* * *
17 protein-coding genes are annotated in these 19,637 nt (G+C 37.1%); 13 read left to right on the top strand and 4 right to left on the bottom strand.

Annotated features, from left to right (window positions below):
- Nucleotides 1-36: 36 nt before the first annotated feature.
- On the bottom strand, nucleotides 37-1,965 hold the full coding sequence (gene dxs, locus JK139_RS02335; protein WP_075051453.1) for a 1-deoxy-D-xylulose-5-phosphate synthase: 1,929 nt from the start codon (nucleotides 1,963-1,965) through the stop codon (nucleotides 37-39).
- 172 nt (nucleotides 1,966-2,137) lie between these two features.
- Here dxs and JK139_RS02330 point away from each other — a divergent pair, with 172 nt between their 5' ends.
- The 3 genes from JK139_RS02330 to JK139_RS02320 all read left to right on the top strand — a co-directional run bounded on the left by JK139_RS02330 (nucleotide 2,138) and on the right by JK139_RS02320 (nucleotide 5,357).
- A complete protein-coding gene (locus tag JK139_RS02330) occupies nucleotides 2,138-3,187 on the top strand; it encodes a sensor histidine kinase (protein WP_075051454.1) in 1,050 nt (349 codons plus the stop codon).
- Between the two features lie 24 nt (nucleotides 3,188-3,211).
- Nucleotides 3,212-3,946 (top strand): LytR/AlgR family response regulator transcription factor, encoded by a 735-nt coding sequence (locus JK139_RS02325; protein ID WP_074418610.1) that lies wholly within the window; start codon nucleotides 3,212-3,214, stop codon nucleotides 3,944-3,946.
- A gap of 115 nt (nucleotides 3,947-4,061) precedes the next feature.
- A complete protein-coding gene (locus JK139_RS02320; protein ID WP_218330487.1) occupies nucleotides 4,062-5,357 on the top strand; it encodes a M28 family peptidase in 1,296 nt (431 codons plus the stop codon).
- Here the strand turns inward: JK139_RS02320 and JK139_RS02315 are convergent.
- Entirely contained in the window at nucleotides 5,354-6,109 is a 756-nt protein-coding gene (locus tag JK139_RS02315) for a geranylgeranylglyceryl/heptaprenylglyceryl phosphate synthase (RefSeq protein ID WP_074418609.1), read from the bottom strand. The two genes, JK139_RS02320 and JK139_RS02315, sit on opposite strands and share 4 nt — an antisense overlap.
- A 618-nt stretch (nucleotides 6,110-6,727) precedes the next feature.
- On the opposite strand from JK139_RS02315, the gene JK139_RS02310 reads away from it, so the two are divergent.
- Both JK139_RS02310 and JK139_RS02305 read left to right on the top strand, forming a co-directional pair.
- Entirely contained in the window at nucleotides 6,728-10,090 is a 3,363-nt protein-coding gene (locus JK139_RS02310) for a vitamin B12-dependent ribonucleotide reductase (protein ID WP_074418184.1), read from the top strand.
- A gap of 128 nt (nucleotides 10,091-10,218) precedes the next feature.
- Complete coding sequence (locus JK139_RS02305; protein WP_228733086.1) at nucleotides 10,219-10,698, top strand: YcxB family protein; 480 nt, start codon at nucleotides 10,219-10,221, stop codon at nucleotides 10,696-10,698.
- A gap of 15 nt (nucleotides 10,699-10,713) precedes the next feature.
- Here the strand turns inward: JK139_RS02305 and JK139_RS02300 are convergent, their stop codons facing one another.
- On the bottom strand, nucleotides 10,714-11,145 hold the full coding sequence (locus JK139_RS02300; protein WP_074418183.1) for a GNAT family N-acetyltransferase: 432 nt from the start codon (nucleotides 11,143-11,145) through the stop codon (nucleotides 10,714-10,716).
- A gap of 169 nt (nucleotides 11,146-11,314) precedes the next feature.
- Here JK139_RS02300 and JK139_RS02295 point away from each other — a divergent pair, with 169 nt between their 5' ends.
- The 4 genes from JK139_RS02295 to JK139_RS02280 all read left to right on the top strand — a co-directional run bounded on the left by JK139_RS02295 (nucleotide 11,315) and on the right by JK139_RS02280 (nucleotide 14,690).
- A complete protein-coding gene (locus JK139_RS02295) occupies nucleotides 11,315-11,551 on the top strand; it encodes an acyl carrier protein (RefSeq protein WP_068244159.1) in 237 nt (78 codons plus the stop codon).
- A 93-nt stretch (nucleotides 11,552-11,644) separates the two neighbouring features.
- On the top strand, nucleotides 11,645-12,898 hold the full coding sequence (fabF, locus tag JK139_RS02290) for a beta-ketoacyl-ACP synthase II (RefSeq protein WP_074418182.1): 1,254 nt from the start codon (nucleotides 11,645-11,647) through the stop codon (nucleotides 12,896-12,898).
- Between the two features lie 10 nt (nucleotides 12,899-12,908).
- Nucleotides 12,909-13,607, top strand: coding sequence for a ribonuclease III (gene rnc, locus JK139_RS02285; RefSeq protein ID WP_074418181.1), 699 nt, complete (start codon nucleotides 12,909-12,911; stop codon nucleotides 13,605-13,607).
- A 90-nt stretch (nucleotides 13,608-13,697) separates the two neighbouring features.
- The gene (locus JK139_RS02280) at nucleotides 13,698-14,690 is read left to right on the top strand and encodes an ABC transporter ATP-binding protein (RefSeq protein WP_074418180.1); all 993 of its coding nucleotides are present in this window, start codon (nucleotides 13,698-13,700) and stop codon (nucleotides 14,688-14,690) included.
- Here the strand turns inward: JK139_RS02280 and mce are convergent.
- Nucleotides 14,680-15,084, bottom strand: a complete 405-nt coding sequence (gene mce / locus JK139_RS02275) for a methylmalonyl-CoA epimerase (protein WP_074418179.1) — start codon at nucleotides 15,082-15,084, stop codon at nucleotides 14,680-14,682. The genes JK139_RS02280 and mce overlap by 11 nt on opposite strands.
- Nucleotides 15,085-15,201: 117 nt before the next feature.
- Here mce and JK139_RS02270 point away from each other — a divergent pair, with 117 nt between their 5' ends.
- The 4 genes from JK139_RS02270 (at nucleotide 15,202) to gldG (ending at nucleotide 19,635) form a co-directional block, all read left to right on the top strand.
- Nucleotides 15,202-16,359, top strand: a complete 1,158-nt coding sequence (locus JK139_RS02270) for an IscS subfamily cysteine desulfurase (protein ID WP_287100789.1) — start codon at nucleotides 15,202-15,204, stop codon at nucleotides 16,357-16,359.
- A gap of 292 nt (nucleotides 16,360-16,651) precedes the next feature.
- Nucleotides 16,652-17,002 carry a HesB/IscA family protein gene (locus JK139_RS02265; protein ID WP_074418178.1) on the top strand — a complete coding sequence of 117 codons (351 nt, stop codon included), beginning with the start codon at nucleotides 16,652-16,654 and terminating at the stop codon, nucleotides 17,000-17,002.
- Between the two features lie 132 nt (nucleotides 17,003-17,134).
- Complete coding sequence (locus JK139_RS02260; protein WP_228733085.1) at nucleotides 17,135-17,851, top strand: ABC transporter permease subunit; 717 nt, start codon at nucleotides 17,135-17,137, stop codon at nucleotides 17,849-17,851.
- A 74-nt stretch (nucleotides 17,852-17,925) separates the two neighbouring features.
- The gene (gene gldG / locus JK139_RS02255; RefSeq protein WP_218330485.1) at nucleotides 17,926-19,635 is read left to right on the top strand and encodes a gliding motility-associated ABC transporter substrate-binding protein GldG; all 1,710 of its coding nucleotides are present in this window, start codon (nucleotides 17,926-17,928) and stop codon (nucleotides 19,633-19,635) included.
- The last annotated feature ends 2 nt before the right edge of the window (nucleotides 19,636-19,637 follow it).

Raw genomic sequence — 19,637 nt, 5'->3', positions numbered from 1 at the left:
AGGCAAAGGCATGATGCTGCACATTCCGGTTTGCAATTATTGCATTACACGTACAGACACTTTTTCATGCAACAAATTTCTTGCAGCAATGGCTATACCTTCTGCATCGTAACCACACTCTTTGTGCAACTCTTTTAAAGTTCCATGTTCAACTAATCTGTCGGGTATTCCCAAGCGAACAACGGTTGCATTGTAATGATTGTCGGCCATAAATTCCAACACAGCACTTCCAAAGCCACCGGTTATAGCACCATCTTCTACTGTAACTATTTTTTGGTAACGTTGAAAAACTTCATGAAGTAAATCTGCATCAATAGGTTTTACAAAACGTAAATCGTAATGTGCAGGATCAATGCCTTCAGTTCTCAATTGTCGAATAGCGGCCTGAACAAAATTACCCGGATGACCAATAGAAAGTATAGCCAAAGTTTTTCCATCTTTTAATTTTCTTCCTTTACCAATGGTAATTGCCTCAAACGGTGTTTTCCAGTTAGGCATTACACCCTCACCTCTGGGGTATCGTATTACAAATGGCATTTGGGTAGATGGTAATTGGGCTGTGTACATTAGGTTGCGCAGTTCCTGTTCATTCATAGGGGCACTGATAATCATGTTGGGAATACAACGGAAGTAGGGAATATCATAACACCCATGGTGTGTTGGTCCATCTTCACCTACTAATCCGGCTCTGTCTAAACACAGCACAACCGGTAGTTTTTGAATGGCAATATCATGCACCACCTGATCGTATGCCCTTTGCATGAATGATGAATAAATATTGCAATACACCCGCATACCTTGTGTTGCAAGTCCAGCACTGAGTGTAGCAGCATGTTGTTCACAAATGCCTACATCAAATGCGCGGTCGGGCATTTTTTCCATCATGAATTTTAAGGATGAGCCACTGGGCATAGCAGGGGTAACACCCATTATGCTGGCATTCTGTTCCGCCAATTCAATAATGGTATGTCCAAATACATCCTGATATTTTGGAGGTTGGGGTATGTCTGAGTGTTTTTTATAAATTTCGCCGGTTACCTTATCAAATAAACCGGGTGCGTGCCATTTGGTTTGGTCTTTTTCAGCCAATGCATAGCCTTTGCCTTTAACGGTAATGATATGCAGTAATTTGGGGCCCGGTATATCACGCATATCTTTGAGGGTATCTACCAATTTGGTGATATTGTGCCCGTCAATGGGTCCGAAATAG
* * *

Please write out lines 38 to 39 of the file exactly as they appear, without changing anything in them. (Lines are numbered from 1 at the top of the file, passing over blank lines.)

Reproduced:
- The 4 genes from JK139_RS02270 (at nucleotide 15,202) to gldG (ending at nucleotide 19,635) form a co-directional block, all read left to right on the top strand.
- Nucleotides 15,202-16,359, top strand: a complete 1,158-nt coding sequence (locus JK139_RS02270) for an IscS subfamily cysteine desulfurase (protein ID WP_287100789.1) — start codon at nucleotides 15,202-15,204, stop codon at nucleotides 16,357-16,359.